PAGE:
Saving consequentialism and utilitarianism from the trolley car

From Bryan Caplan What’s Wrong With the Rationality Community,in which he criticizes utilitarianism and consequentialism:

The first is consequentialist (or more specifically utilitarian) ethics. This view is vulnerable to many well-known, devastating counter-examples. But most people in the rationality community hastily and dogmatically reject them. Why? I say it’s aesthetic: One-sentence, algorithmic theories have great appeal to logical minds, even when they fit reality very poorly.

Capan’s argument against utilitarianism is weak

He uses an example of a hypothetical ‘slave society’, which has a higher total utility but an unequal distribution, to refute utilitarianism on the grounds of being unjust. But he ignores that individuals (such as criminals) can take away utility from others (which is a much more relevant/applicable example). So replace ‘slaves’ with ‘criminals’ in his example, and utilitarianism makes more sense (because criminals don’t deserve much utility).

Regarding consequentialism, consequentialism (and related utilitarianism ) is an inescapable part of any developed society.

Some are unsettled by the idea that the value of a human can be reduced to a number, but if you have insurance (health, auto, home) – that is exactly what it is–an attempt to assign a monetary value to a human life in order to price a policy, yet when the argument is framed differently, these very people become mortified at the premise that human life does indeed have a finite value, or that some lives may be more valuable than others. ‘Pro life’ taken to its extreme would be mean no war and no death penalty – both positions many Republicans, who identify as ‘pro life’, support. So why does this contradiction exist? I suppose because they rationalize from a consequentialist standpoint that the possible loss of some innocent lives (the occasionally wrongly executed individual, soldiers dying, or collateral damage) indirectly serves a ‘greater good and more utility’ (preventing more deaths both directly and indirectly), justifying this trade-off.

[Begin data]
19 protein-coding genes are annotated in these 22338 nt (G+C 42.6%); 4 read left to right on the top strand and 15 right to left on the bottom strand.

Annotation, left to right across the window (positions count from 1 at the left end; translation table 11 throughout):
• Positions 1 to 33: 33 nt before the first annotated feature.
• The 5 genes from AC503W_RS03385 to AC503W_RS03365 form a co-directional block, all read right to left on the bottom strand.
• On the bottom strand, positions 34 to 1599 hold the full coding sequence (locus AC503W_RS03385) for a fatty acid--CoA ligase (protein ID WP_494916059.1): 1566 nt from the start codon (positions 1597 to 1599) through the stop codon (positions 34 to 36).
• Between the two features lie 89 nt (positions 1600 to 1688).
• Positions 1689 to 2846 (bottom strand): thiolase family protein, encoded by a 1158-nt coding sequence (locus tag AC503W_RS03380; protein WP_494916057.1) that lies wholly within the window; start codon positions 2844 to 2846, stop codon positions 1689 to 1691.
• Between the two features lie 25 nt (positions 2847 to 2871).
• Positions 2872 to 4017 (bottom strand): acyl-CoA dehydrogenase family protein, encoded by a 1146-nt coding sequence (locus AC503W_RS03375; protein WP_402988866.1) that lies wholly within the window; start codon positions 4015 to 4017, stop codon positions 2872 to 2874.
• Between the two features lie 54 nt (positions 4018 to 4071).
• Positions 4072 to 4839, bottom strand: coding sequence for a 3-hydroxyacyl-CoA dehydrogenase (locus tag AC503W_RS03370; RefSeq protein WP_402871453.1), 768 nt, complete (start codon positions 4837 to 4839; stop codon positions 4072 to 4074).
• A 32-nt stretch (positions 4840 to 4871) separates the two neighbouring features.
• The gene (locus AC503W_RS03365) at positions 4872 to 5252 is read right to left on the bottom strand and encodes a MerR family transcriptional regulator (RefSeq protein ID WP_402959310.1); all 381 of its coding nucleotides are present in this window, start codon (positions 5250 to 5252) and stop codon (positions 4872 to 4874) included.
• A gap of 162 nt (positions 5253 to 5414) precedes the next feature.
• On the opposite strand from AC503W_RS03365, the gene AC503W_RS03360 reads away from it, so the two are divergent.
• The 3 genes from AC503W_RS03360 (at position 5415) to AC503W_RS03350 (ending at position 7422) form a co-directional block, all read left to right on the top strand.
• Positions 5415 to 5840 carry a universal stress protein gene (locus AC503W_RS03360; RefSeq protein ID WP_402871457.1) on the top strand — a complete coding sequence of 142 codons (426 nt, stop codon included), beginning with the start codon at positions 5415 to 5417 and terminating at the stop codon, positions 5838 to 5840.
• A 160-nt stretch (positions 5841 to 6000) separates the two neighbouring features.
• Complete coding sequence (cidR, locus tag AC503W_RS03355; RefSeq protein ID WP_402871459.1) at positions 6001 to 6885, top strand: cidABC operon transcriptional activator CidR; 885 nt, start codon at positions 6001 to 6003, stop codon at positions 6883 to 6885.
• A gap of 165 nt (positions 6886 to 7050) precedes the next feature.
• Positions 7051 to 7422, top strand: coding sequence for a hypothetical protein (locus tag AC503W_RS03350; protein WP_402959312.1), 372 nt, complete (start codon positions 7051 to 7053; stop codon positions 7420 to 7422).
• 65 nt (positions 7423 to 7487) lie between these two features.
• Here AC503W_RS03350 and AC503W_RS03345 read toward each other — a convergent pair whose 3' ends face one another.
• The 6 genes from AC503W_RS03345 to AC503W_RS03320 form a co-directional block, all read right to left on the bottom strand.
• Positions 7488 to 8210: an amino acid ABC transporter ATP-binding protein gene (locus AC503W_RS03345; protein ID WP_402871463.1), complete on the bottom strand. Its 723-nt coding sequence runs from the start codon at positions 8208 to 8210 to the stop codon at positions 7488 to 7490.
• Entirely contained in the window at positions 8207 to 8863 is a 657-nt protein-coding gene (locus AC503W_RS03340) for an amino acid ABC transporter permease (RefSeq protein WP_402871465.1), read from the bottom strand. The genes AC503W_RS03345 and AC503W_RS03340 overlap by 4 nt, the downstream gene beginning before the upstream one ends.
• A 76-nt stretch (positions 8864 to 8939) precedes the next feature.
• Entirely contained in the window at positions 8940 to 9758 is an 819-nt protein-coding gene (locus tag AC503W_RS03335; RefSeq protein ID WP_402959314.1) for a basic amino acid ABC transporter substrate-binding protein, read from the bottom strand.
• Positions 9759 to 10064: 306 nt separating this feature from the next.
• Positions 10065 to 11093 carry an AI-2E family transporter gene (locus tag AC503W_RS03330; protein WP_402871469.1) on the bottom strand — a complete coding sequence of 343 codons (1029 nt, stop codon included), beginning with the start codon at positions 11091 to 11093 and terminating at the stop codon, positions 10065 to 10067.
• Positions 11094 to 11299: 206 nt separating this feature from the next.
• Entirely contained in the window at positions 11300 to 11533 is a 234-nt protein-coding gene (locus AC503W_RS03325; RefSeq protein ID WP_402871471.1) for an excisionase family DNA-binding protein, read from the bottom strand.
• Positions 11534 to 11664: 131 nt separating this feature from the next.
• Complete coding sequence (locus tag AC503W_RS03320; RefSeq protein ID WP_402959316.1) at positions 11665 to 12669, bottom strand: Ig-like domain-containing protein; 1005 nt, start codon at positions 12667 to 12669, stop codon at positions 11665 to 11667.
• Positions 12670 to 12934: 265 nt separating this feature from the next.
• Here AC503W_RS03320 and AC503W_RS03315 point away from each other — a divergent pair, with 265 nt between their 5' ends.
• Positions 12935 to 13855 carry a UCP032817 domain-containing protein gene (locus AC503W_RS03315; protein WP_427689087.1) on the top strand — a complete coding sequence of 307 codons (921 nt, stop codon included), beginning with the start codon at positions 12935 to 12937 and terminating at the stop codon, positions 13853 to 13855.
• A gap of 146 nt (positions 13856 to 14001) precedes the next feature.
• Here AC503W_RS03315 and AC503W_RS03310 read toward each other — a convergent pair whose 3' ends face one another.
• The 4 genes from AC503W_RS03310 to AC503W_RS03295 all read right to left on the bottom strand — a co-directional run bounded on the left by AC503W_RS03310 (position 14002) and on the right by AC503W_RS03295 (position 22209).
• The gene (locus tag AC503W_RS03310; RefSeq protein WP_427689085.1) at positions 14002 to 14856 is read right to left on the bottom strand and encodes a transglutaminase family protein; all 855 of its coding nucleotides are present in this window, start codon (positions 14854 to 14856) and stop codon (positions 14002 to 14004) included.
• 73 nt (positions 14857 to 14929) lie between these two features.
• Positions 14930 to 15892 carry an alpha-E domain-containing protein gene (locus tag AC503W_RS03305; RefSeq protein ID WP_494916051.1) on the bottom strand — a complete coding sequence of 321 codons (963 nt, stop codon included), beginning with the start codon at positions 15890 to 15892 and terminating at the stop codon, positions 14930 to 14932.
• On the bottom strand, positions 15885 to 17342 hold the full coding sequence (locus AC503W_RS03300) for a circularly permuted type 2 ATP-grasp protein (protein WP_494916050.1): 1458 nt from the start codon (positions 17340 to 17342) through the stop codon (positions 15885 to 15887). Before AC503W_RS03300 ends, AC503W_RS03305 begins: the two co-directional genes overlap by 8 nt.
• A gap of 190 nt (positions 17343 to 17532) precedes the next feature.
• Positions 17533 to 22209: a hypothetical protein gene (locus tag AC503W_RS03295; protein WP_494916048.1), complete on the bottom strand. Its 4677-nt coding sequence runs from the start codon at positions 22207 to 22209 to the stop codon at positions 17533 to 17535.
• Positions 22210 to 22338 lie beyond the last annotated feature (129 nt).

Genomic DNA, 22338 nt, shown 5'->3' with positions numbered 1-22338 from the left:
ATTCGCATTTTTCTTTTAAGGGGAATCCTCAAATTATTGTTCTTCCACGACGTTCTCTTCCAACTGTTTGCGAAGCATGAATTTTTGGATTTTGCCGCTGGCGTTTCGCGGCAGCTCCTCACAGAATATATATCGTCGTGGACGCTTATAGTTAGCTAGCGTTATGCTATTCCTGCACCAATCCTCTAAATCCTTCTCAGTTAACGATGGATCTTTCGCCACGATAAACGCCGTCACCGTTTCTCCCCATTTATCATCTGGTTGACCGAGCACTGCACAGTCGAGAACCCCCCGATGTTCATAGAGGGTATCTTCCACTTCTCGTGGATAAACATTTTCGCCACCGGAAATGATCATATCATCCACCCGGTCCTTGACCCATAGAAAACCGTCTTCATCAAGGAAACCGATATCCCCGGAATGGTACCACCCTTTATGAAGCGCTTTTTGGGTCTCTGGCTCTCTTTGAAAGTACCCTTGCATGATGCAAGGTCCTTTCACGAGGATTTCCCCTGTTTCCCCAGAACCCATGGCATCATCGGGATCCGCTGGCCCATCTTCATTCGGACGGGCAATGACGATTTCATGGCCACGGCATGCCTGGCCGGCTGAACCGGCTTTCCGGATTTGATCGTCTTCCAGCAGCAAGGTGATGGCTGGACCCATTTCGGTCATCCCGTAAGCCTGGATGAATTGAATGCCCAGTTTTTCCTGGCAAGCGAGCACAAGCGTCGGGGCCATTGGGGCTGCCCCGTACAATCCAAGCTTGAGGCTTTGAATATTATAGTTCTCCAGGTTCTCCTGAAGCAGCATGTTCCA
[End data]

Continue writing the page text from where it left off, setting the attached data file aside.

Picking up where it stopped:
But such fears may be irrational, because utilitarianism and consequentialism underpin society and the economy on a day-to-day basis. Utilitarianism is simply a way of quantifying the risk/reward analysis of decisions by choosing actions that maximize utility and minimize costs, such as a business ordering in-demand ‘units’ and discontinuing ones that don’t sell. All else being equal, a business that does not maximize utility is at a competitive disadvantage against one that does.

You cannot always derive an ought from an is, but sometimes you can, such as when there are externalities involved. A consequentialist libertariarian, ancap, or minarchist could oppose slavery on the grounds of violating the NAP and the ‘golden rule’. Same for criminality, which is a violation of NAP due to external costs on society imposed by criminals against people who don’t consent (the question of consent is complicated, and Scott discusses this in further detail) to being victimized. For example, if a gunman is threatening a group of people, homicide by police is justifiable from a consequentialist perspective (ending one life to potentially save many), and this actually happens. The ‘trolley car’ would violate NAP, but consequentalism can be invoked from a deontological standpoint if there is an obvious aggressor such as a gunman (in the case of the trolley car, the fat man is not an aggressor, nor did he consent to being pushed). This is how consequentialism can be merged with the NAP, while bypassing the ‘trolley guillotine’. Abortion is more difficult situation, which is why the issue is so heavily debated, whereas the morality of justifiable homicide against spree shooters, is less contentious of an issue.